One arrangement of a high density, controlled impedance electrical connector is shown in U.S. Pat. No. 4,917,616 to Demler, Jr., et al. In the device described in this patent, ground planes are dispersed between a plurality of signal pins such that the spacing between the pins and the ground planes is maintained substantially the same. Dielectric material is disposed between the ground planes and the pins, the geometric spacing combined with the value of the dielectric constant of the dielectric material thereby defining the characteristic impedance in a known manner. Other connectors with controlled impedance characteristics are shown, for example, in U.S. Pat. No. 4,881,905 to Demler, Jr., et al and U.S. Pat. No. 4,869,676 to Demler, Jr., et al. In these patents, the controlled impedance is described to be provided by the use of a cast metal housing which places a ground plane equally spaced from the individual signal pins. Other examples of controlled impedance connectors are shown in U.S. Pat. No. 4,836,791 to Grabbe, et al and U.S. Pat. No. 4,762,500 to Dola, et al.
While the known electrical connectors are useful in controlling impedance characteristics and cross-talk parameters, there is a further need to provide higher density pin count in such controlled impedance environments. For example, while known controlled impedance, shielded electrical connectors have pin counts on the order of 40 signal contacts per linear inch of connector, it is desirable to have pin counts on the order of 75-80 signal contacts per linear inch.
It is an object of the present invention to provide an electrical connector having controlled impedance, low cross-talk and EMI shielding capability.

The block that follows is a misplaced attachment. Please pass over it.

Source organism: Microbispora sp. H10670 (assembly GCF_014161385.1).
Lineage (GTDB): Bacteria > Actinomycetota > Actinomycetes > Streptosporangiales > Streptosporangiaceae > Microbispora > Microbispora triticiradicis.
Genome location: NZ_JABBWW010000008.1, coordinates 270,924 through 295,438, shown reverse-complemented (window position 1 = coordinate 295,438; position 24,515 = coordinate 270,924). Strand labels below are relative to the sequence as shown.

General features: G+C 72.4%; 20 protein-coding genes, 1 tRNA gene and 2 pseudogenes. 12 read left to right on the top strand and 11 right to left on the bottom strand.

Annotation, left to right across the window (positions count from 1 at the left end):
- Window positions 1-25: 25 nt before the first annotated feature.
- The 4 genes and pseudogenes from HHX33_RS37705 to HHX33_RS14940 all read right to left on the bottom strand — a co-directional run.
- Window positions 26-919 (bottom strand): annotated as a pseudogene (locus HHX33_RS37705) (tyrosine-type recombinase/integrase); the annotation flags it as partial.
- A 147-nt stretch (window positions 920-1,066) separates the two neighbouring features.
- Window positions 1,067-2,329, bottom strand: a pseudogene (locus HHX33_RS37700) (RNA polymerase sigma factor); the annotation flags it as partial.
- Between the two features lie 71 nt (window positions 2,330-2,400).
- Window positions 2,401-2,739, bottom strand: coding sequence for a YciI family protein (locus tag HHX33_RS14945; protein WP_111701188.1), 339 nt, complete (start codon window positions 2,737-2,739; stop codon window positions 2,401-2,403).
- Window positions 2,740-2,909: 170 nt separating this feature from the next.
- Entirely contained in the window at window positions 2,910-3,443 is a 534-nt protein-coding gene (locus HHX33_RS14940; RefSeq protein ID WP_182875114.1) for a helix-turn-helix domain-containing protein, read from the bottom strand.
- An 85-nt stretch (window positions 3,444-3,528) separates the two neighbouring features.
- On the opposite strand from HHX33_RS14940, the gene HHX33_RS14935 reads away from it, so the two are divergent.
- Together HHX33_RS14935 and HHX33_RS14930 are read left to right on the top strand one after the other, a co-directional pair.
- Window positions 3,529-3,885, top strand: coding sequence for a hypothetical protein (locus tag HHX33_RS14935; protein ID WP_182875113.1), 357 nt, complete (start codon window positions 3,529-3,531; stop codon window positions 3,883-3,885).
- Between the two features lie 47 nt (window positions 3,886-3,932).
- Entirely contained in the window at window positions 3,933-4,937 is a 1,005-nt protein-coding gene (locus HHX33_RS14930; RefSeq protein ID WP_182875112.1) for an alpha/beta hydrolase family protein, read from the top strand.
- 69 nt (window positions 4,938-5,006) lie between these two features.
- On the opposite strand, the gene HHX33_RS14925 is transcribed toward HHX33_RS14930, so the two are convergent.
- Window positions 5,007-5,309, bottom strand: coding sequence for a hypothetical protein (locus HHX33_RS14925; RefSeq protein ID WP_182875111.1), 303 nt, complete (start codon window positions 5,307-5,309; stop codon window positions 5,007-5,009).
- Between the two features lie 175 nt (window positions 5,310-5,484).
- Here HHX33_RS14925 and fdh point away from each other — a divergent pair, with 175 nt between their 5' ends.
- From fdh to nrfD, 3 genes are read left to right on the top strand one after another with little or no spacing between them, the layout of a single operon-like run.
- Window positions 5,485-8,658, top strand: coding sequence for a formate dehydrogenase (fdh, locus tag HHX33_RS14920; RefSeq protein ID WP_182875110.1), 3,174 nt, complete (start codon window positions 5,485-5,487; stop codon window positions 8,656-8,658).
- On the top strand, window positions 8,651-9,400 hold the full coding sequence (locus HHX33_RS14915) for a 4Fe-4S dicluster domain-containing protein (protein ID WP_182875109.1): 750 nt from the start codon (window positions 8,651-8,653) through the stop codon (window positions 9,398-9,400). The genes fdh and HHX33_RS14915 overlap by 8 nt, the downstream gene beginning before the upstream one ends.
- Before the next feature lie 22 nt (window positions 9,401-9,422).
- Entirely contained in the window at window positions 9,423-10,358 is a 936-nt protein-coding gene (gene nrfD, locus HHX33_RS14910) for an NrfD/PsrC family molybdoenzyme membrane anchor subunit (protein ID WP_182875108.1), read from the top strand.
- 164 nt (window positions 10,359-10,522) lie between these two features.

It is a further object of the present invention to provide an electrical connector assembly interconnecting mother and daughter printed circuit boards with a separable interface.
In accordance with a preferred form of the invention, an electrical connector for use in electrically interconnecting circuits on two printed circuit boards is provided. The connector is electrically mateable with a complementary connector that is electrically connected to one of the circuit boards. The electrical connector comprises a plurality of contacts arranged in two, substantially parallel, elongate rows, the contacts in one row being staggered with respect to contacts in the other row. Each contact includes a tail portion for electrical engagement with a circuit on the other of the circuit boards and an opposing mateable terminal portion for electrical engagement with a contact of the complementary connector. An insulator supports the two rows of contacts, the insulator being formed of dielectric material that surrounds each of the contacts and extends between each row of contacts. A conductive housing is provided on the insulator and extends along the insulator exteriorly of the rows of contacts and is spaced from each row of contacts a distance to provide, with the dielectric constant of the material of the insulator, a selected characteristic impedance. A plurality of conductive members are provided in engagement with the housing, the conductive members extending transversely into the insulator from the exterior thereof and partially between each of the respective contacts so as to provide a conductive barrier for minimizing cross-talk between adjacent contacts within a row.